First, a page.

I’m sure as time goes by, I can add more dates. These are the ones that stand out in my mind’s eye today. The days I was stunned, scared as hell, emotional, in denial, angry and knew that my life would forever be different because of my beautiful little girl, who's disability and seizures are still a mystery.

Tuesday, August 03, 2004

As we begin the month of August, we celebrate the continued stability in Jenelle's seizures and 3 months since our last hospital stay (or 5 months since our last hospital stay for emergency reasons as opposed to just taking tests!) Thank you all for the continued positive thoughts and prayers. The calm summer has been a much needed blessing for our family.

We took Jenelle to see Dr. Shields at UCLA last Monday for another follow up. We informed him that the status of her myoclonic seizures remain the same, i.e. fewer seizures with shorter in duration. Unfortunately, since starting the Klonopin wean on July 19, Jenelle has had 6 grand mals (that we've seen.) The good news about the grand mals is that they too are much shorter in duration - the longest being only a minute in length. Dr. Shields felt the return of the grand mals was primarily from the Klonopin wean and nothing else - good news!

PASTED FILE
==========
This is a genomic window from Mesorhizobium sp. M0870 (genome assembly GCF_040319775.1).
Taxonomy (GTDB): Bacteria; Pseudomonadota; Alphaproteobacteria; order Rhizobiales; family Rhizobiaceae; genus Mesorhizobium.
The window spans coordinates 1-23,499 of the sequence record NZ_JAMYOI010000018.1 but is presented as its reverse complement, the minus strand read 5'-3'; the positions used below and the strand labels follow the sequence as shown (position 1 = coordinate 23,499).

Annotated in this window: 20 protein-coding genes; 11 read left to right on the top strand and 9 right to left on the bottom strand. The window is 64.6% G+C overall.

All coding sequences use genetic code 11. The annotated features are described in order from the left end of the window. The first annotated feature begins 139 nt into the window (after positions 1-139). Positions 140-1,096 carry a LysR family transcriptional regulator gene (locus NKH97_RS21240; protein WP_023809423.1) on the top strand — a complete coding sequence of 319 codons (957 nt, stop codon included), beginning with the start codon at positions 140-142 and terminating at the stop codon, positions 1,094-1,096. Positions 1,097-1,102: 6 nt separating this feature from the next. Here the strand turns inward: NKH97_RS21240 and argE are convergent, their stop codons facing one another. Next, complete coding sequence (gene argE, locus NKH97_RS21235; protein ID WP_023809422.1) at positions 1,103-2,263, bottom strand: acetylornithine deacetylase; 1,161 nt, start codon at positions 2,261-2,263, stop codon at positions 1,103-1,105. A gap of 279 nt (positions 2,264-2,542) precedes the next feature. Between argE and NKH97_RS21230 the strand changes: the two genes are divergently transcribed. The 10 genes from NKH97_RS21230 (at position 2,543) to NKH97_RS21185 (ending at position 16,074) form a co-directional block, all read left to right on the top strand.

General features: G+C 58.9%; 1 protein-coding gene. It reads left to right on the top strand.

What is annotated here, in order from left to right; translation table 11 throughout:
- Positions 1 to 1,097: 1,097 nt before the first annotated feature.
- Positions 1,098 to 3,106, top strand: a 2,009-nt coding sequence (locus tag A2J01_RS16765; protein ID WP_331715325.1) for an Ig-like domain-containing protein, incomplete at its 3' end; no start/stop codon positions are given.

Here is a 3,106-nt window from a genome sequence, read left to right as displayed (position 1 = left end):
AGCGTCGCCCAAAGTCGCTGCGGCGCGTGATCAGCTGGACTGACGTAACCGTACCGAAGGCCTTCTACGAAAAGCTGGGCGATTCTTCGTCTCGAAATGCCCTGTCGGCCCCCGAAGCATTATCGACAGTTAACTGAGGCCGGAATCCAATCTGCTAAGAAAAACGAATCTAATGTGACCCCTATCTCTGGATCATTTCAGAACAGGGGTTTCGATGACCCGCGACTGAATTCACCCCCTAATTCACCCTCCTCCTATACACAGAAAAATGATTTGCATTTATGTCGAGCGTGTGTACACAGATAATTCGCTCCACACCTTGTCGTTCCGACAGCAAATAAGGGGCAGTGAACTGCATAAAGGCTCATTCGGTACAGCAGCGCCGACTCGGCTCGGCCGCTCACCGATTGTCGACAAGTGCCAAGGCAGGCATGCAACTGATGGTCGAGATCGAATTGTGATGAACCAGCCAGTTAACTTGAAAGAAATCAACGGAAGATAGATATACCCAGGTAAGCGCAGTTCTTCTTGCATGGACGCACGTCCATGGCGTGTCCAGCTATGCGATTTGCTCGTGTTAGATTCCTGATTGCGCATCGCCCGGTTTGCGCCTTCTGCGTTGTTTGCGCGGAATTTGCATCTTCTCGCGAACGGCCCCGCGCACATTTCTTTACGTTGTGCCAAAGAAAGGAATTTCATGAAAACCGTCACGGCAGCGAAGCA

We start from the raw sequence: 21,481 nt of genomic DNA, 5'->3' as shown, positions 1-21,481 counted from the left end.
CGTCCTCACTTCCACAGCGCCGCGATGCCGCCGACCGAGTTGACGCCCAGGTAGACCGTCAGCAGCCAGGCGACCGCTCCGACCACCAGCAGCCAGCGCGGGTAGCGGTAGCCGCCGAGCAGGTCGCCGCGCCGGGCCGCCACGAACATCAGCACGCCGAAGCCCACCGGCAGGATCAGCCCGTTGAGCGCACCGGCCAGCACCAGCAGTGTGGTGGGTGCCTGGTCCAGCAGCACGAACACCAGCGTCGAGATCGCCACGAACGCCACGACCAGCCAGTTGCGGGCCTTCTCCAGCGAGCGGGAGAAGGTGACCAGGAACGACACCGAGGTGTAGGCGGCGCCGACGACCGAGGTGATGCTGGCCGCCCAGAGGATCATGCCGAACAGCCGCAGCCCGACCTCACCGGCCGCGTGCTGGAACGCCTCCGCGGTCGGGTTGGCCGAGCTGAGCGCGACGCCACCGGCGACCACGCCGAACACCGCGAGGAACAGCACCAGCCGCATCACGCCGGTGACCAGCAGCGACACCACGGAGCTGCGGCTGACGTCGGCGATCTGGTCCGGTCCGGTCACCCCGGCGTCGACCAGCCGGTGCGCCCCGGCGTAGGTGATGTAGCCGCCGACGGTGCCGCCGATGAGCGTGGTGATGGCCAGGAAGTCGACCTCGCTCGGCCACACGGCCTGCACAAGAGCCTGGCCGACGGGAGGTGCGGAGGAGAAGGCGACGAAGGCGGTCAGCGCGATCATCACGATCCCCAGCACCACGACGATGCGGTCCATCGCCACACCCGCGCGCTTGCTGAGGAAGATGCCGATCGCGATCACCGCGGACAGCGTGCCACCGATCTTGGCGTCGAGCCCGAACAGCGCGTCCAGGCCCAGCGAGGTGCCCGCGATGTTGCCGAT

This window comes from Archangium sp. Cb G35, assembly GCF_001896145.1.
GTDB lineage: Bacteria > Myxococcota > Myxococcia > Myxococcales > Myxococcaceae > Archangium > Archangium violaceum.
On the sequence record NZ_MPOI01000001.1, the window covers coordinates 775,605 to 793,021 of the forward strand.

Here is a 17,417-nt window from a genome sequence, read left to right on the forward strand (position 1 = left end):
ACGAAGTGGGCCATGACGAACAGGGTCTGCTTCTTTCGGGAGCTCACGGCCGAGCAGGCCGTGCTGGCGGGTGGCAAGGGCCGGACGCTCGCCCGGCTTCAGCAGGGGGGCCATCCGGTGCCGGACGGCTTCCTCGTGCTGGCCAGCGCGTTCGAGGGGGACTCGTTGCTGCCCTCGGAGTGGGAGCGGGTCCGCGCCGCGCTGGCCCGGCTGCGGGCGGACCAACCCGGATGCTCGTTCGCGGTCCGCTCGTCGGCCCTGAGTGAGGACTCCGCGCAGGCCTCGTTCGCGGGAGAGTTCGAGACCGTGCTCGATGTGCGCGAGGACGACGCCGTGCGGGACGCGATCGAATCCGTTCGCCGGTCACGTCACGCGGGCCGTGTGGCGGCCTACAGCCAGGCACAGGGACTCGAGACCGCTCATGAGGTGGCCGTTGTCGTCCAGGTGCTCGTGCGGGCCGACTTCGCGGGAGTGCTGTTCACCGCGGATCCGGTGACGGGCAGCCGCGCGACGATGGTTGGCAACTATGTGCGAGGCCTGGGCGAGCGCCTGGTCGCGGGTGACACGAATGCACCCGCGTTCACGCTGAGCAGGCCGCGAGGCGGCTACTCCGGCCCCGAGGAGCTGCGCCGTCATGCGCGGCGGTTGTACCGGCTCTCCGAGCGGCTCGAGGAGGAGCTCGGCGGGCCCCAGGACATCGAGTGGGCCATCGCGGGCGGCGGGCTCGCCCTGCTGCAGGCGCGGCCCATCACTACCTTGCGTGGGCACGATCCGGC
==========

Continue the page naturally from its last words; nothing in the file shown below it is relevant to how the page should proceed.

So, Dr. Shields's plan of action is to do "one thing at a time" …thus we were instructed us to start Lamictal, another anti-seizure medication. Accordingly, it will take 6 weeks to see the "therapeutic" level and results of this drug, so unless we come across a side effect that causes us to stop Lamictal, we won't make any other changes to her medications for at least 6 weeks. While I asked about the possibility of starting the Ketogenic Diet and/or getting the VNS implant as an alternative, Dr. Shields responded that we should try at least 3 more drugs after Lamictal before the diet and/or VNS. His reasoning is that with the diet, it can take up to 3 or 6 months to fine tune everything to ultimately see results, and with VNS is can take a year or more for results. Assuming each drug takes 6 weeks to see therapeutic results, we can go through the "drug trial" much quicker. After we see the results from Lamictal, Dr. Shields said he'd like to wean Jenelle off of the Vigabatrin as most likely it has worked on her infantile spasms and they have subsided because of her age. After Lamictal, the other drugs we will try are Keppra, Depakote and Zonegram. So, assuming we can keep the seizure stability we can expect this process of weaning a drug, then starting a new drug for a few more months. The ultimate goal is to find a drug that gives us the least amount of seizures possible with the least amount of side effects. Hopefully, we can find and keep a ZERO amount of seizures with something!